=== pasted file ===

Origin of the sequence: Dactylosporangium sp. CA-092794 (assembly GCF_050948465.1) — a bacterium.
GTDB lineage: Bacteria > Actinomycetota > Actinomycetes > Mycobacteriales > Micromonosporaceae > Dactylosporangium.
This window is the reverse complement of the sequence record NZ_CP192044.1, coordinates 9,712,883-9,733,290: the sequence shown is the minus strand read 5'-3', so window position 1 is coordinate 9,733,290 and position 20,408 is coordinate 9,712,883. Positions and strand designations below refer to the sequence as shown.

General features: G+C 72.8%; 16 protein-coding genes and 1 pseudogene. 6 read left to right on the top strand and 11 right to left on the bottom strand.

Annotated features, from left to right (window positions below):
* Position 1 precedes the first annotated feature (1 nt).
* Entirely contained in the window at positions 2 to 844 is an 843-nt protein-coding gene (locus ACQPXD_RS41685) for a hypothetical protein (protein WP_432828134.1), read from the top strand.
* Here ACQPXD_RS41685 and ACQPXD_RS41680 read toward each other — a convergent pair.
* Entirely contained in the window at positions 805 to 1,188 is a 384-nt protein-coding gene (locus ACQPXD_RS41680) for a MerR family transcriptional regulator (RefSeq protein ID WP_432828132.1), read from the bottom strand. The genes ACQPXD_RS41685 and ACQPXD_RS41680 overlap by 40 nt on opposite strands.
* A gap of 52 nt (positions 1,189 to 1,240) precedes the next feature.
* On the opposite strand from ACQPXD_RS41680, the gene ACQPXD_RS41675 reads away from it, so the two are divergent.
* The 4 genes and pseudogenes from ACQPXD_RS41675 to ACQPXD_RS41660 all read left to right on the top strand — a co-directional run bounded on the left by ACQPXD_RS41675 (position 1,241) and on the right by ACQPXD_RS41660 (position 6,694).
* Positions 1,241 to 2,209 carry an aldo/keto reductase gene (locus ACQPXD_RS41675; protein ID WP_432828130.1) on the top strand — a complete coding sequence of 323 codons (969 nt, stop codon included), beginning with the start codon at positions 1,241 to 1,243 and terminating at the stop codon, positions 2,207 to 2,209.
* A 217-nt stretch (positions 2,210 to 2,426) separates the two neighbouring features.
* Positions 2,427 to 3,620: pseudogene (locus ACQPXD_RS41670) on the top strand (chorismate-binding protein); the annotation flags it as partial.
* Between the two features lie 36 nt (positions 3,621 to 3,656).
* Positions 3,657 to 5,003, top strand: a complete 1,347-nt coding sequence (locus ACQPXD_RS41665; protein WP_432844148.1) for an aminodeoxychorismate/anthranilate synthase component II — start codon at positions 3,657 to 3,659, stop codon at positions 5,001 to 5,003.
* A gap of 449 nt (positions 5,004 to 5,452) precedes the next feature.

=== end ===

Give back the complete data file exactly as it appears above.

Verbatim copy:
Origin of the sequence: Dactylosporangium sp. CA-092794 (assembly GCF_050948465.1) — a bacterium.
GTDB lineage: Bacteria > Actinomycetota > Actinomycetes > Mycobacteriales > Micromonosporaceae > Dactylosporangium.
This window is the reverse complement of the sequence record NZ_CP192044.1, coordinates 9,712,883-9,733,290: the sequence shown is the minus strand read 5'-3', so window position 1 is coordinate 9,733,290 and position 20,408 is coordinate 9,712,883. Positions and strand designations below refer to the sequence as shown.

General features: G+C 72.8%; 16 protein-coding genes and 1 pseudogene. 6 read left to right on the top strand and 11 right to left on the bottom strand.

Annotated features, from left to right (window positions below):
* Position 1 precedes the first annotated feature (1 nt).
* Entirely contained in the window at positions 2 to 844 is an 843-nt protein-coding gene (locus ACQPXD_RS41685) for a hypothetical protein (protein WP_432828134.1), read from the top strand.
* Here ACQPXD_RS41685 and ACQPXD_RS41680 read toward each other — a convergent pair.
* Entirely contained in the window at positions 805 to 1,188 is a 384-nt protein-coding gene (locus ACQPXD_RS41680) for a MerR family transcriptional regulator (RefSeq protein ID WP_432828132.1), read from the bottom strand. The genes ACQPXD_RS41685 and ACQPXD_RS41680 overlap by 40 nt on opposite strands.
* A gap of 52 nt (positions 1,189 to 1,240) precedes the next feature.
* On the opposite strand from ACQPXD_RS41680, the gene ACQPXD_RS41675 reads away from it, so the two are divergent.
* The 4 genes and pseudogenes from ACQPXD_RS41675 to ACQPXD_RS41660 all read left to right on the top strand — a co-directional run bounded on the left by ACQPXD_RS41675 (position 1,241) and on the right by ACQPXD_RS41660 (position 6,694).
* Positions 1,241 to 2,209 carry an aldo/keto reductase gene (locus ACQPXD_RS41675; protein ID WP_432828130.1) on the top strand — a complete coding sequence of 323 codons (969 nt, stop codon included), beginning with the start codon at positions 1,241 to 1,243 and terminating at the stop codon, positions 2,207 to 2,209.
* A 217-nt stretch (positions 2,210 to 2,426) separates the two neighbouring features.
* Positions 2,427 to 3,620: pseudogene (locus ACQPXD_RS41670) on the top strand (chorismate-binding protein); the annotation flags it as partial.
* Between the two features lie 36 nt (positions 3,621 to 3,656).
* Positions 3,657 to 5,003, top strand: a complete 1,347-nt coding sequence (locus ACQPXD_RS41665; protein WP_432844148.1) for an aminodeoxychorismate/anthranilate synthase component II — start codon at positions 3,657 to 3,659, stop codon at positions 5,001 to 5,003.
* A gap of 449 nt (positions 5,004 to 5,452) precedes the next feature.